Being a caretaker is a gift and a privilege. We’re given the opportunity to care for others during their most difficult, vulnerable moments and it isn’t always easy. Old age can be painful and tough; therefore, caregivers need to expect the occasional bad day.

Although every person ages differently, many seniors experience mild to moderate changes in behavior and personality over time. These changes happen for countless reasons. Whether it’s a recent loss, frustration from illness, developing depression, or a sign of something more serious, here are a few of the most common behaviors to expect:

 

Refusal

As some seniors get older, they may start to rebel against your assistance. It’s not uncommon for someone to begin to refuse showering, medication, or even essential healthcare. Some are forgetful while others intentionally reject these tasks in order to maintain a sense of perceived power, control, or independence.

This can be extremely frustrating but there are some reasons why this may be happening. Some struggle with depression, loneliness, or anxiety.  Others may have declining senses or may be unable to meet their own basic needs. They may simply reject the need for help and feel resentful of the sudden involvement in their lives. Regardless of the reason, refusal can be a serious concern that could endanger their lives.

Someone refusing your help is understandably frustrating but constant nagging or losing patience rarely helps. Consider starting with baby steps. If hygiene is an issue, start with a quick wipe down and gradually move them towards more and more hygienic practices. If meal preparation is the problem, try small snacks first, then one meal, until eventually they allow you to help with grocery shopping and cooking.

 

Yelling or Inappropriate Language

Shockingly, offensive or abusive language can arise from otherwise mild-mannered people. Other seniors may simply have a naturally offensive or outspoken nature. Regardless, loud or offensive language can be embarrassing or hard to handle, especially in public.

Most often, changes in language are caused by a developing condition, such as dementia or a urinary tract infection (UTI). Make sure to talk with a healthcare professional if any behavior seems out of character. When inappropriate language starts, try some of these things:

  • Set and maintain boundaries; tell them you will not tolerate that behavior.
  • Distraction may also help. Try ask them to tell a story or anything that distracts.
  • Guilt or punishment, like saying you won’t take them out any more. It may be upsetting but sternness can check the worst behaviors.

 

Anger

Anger is a common and natural emotion that often arises out of defensiveness. Sometimes from born from irritation or impatience, anger can arise after dealing with years of physical pan, memory decline, sudden deaths, or loss of independence. More often than not, anger can be dealt with by giving them some space and time. In more serious circumstances, anger can lead to aggression or even rage.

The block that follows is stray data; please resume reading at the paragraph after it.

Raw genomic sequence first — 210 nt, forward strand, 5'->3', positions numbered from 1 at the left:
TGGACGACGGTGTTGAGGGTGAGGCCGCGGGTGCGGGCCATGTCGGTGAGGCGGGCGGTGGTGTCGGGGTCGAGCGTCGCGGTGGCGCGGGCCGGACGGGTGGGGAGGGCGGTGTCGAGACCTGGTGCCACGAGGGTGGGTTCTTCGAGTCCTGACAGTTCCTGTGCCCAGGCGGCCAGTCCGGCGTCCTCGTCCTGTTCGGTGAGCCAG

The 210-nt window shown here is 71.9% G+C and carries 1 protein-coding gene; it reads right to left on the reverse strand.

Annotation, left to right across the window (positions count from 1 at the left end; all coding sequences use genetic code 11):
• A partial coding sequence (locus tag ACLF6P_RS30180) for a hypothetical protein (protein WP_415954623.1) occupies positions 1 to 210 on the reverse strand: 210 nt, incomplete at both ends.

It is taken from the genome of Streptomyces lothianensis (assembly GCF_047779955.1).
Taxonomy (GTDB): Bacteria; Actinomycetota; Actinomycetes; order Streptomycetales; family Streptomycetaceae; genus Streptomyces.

Remember this! People often reserve their most intense emotions for those that are closets to them. Angry people can be mean, demanding, or impossible to please. Remind yourself of the importance of your role and try your best to empathize. Acknowledge their feelings, communicate understanding, and work on a compromise that can calm things down.

 

Alzheimer’s or Dementia

Dementia is a complex condition that causes changes in mood, language, behavior, and even personality. Depending on the progression of the disease, seniors can experience any one of the difficult behaviors discussed above. Seniors with dementia slowly lose control over thoughts, feelings, memories, and even their present behavior.

In cases of Alzheimer’s or dementia, confusion easily turns to anger. Forgetfulness leads to countless frustrating behaviors including: persistent dishonesty, confusing communication, unprovoked panic, and much more. Remember: they have little knowledge or control over their thoughts and words. Try to be as patient and understanding as you possibly can.

 

No matter what’s going on, dealing with difficult behavior requires self-care above all. You are the most important resource for yourself and those you care for. In hard moments, take a walk or call a close friend to vent. In your off time, be sure to schedule yourself some relaxation and enjoyment. Taking even one day a month can make an enormous difference overall. Coping skills are the most important tool in your tool box; you never have enough!

Caring for seniors means being there for them no matter how difficult they can be. Many seniors experience bad days and it’s important to have someone they can count on that understands. Dramatic personality changes can feel traumatic, especially for family caregivers, but there is something you can do! When coping skills and self-care aren’t enough, it may be time to consider residential care.

 


For additional health information, visit the main Caregiving page or learn more about senior care options on the main Assisted Living page.

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About the Author: Victoria K. Stickley is a copywriter, editor, and senior content manager based in the Dallas area. Her graduate education in counseling and research has helped immensely in her writing as well as the care she provides for her grandparents. She currently provides support and resources to senior care websites as she learns and experiences senior care first-hand.

 

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